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Trying to Create Tomorrow’s Company with Yesterday’s Rules and Tools: Part 1 – The Need for Speed and Magnitude

Trying to Create Tomorrow’s Company with Yesterday’s Rules and Tools: Part 1 – The Need for Speed and Magnitude

tomorrowIf you have ever been to a TED talk or OpenCo conference or any other semi-chaotic gathering of clever Millennials you’ve experienced the new rules of innovation first hand. Everything moves quickly, changes frequently, no one seems to be in charge but everyone except you seems to be in on the joke. All you need to play along is a smart phone, an obscure app, fluency in arcane chat slang and prehensile thumbs. By the time you get the hang of it the party’s over. Like a flock of migrating birds these groups have no center but somehow manage to fly together and reach a distant destination just in time.

Conventional thinking has it that these youngsters are narcissistic slackers who lack the intellectual prowess or willpower of the brawny Boomers. After all, we went to the moon and back, put the miracle in all manner of drugs and made the music of our monstrous stereos dance on the head of a pin. Though our accomplishments may be Homeric they are in fact mostly an extension of the work of the Great Generation and the Great War that defined it. Bigger, smaller, faster or longer our achievements are elaborations of fundamental shifts that occurred over half a century ago. Our technology gives away our actual age – combustion engines, integrated circuits, microwaves, antibiotics and the like. More so, our social institutions while having undergone some freshening are also essentially the same – marriage, religion, political parties and corporations.

Visit your local fair trade coffee shop and you may see Gen Next in their native habitat. If you are truly observant you will notice how they have opted out of our Boomer world – more text and less talk, über-multitasking, ad hoc transportation, start ups, personalized self-help spirituality and friends with benefits. They work horizontally, spontaneously and are connected primarily by their values – we can do it – as opposed to our vertical generation which is fueled by personal ambition – you can do it. They succeed in their cause by ignoring our traditional boundaries – race, preference, intellectual property and even capitalism itself. So how do we lead innovation in a generation that doesn’t follow leaders? How do you measure the success of an innovation if the aim is social good instead of economic value created? How do you innovate in an institution when the new workforce doesn’t believe or participate in institutions? The answer is simple – you don’t.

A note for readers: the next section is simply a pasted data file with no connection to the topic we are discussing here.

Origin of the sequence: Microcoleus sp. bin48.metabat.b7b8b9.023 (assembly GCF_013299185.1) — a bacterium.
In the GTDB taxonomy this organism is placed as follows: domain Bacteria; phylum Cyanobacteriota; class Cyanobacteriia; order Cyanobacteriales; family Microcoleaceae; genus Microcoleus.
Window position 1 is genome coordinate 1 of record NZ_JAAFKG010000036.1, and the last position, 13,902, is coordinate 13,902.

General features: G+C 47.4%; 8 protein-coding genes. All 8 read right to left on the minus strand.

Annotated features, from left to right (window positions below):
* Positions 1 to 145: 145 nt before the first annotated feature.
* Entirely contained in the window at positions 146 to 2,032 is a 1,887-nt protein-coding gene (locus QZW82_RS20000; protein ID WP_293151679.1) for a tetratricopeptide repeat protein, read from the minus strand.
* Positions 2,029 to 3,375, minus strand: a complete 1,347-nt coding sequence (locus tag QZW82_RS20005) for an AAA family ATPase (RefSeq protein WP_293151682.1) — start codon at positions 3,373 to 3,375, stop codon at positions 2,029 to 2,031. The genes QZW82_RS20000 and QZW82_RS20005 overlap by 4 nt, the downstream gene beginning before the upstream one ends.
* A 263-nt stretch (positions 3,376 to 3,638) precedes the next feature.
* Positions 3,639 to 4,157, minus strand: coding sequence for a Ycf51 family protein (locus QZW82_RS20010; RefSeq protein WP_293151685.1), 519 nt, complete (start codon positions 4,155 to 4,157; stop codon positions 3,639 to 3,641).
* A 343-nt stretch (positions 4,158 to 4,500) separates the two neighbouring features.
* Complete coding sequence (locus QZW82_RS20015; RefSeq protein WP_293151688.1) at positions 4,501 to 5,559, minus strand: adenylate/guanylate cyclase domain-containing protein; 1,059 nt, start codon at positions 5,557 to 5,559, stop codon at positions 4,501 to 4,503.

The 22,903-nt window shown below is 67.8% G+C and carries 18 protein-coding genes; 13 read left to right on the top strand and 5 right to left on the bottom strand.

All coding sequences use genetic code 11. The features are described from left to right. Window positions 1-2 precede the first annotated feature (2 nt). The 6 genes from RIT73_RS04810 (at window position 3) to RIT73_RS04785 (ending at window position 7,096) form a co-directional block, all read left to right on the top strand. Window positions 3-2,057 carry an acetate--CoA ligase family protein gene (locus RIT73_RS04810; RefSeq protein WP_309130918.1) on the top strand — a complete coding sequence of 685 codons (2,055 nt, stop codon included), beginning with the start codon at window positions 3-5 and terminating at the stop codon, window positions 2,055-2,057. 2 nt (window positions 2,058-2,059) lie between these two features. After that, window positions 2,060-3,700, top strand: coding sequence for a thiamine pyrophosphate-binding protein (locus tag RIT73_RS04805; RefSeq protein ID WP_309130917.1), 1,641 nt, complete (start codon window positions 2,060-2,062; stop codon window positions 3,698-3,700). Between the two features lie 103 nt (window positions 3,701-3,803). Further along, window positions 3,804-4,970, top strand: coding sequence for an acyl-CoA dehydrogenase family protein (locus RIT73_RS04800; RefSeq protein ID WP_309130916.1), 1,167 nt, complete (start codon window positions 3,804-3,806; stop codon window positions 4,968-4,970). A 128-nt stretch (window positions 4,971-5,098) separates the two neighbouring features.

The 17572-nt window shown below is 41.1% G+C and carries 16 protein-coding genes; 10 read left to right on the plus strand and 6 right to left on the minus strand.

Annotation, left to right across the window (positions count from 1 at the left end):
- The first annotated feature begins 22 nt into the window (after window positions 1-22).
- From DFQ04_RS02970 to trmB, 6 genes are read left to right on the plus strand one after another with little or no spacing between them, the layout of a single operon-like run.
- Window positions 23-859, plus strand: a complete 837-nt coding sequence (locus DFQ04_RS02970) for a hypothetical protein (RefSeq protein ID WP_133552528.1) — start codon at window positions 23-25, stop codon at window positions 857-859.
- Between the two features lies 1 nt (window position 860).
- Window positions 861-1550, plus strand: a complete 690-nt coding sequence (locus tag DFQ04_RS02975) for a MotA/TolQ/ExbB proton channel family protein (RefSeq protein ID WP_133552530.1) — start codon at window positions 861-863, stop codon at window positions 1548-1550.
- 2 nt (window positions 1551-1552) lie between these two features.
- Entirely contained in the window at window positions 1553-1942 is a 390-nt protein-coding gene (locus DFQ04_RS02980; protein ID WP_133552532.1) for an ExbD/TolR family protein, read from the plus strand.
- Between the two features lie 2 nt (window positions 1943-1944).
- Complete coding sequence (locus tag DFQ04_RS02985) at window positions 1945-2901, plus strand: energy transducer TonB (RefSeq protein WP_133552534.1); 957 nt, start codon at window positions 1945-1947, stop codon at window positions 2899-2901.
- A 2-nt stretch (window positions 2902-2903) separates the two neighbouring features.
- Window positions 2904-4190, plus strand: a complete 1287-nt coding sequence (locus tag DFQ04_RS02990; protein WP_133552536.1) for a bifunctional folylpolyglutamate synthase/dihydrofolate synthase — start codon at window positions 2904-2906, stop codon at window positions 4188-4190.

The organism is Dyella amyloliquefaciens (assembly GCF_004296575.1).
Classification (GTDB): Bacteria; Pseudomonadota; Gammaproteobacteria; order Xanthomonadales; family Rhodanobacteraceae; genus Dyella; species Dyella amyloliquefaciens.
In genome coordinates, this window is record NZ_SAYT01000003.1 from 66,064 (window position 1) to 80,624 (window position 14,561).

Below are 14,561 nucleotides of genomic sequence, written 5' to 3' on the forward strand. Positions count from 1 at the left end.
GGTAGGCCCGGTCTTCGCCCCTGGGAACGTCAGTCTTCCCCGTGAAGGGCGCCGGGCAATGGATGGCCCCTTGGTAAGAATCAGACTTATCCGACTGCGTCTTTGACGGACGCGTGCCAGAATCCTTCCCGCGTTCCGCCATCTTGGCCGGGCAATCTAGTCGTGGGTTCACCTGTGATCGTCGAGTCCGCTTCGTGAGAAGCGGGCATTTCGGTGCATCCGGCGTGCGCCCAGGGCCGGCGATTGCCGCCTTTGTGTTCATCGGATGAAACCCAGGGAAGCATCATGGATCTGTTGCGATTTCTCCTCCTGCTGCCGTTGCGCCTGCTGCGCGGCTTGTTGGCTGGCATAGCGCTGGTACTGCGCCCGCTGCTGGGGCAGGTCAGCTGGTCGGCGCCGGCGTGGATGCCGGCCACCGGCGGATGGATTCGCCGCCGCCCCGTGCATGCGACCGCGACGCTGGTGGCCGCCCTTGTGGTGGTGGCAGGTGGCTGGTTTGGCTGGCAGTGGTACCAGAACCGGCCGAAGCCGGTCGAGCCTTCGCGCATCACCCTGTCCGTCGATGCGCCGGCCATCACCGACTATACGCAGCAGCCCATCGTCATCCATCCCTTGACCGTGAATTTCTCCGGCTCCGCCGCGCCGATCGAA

The Need for Speed and Magnitude

What has fundamentally changed is that Millennials don’t want the same things we did when we were young and consequently are refusing to pursue that same future in that same way. If you are able to suspend your voice of judgment for a moment – along with your cultural heritage and technical training – you may just see that this generation is changing the way we create and offers those of us who are no longer on the sunny side of the hill some new ways of making innovation happen in our old companies.

The truth is that many of the tools we routinely use in multinational corporations to develop innovations are well over a half century old:

  • Phase-gate systems were established by chemical companies in the 1940’s because compounds were developed sequentially before the age of molecular engineering.
  • TRIZ was a creative problem solving technique developed to help overcome the resource constraints of ship building in the Soviet Union during the Second World War.
  • New product portfolio management was developed as a way of connecting and leveraging a complex array of existing assets to generate incremental improvements during the reign of the robber barons at the turn of the century – the 19 Century.

While these approaches have been updated their underlying basis is essentially the same. They assume a world view that is no longer entirely relevant – economies of scale, organizational hierarchy and evolutionary market development for example. The global economy that emerged after the fall of the Berlin Wall added four billion new participants to the old Capitalist world and changed both the speed and magnitude at which innovation now emerges. The omnipresent web, inexpensive hand held devices and research universities with international presence have accelerated the transition to a decentralized, real time and unbound world where anyone can innovate anywhere anytime. This is too much and too fast for traditional innovation practices to handle. Politicians, patent lawyers and investment bankers alike are all showing signs that can’t keep up with this pace but are still unwilling or unable to adopt new innovation practices. Perhaps the old adage had it right – “Better the devil you know than the devil you don’t know.”

Next time we will explore what are the new rules and tools of innovation that will drive tomorrow’s company.

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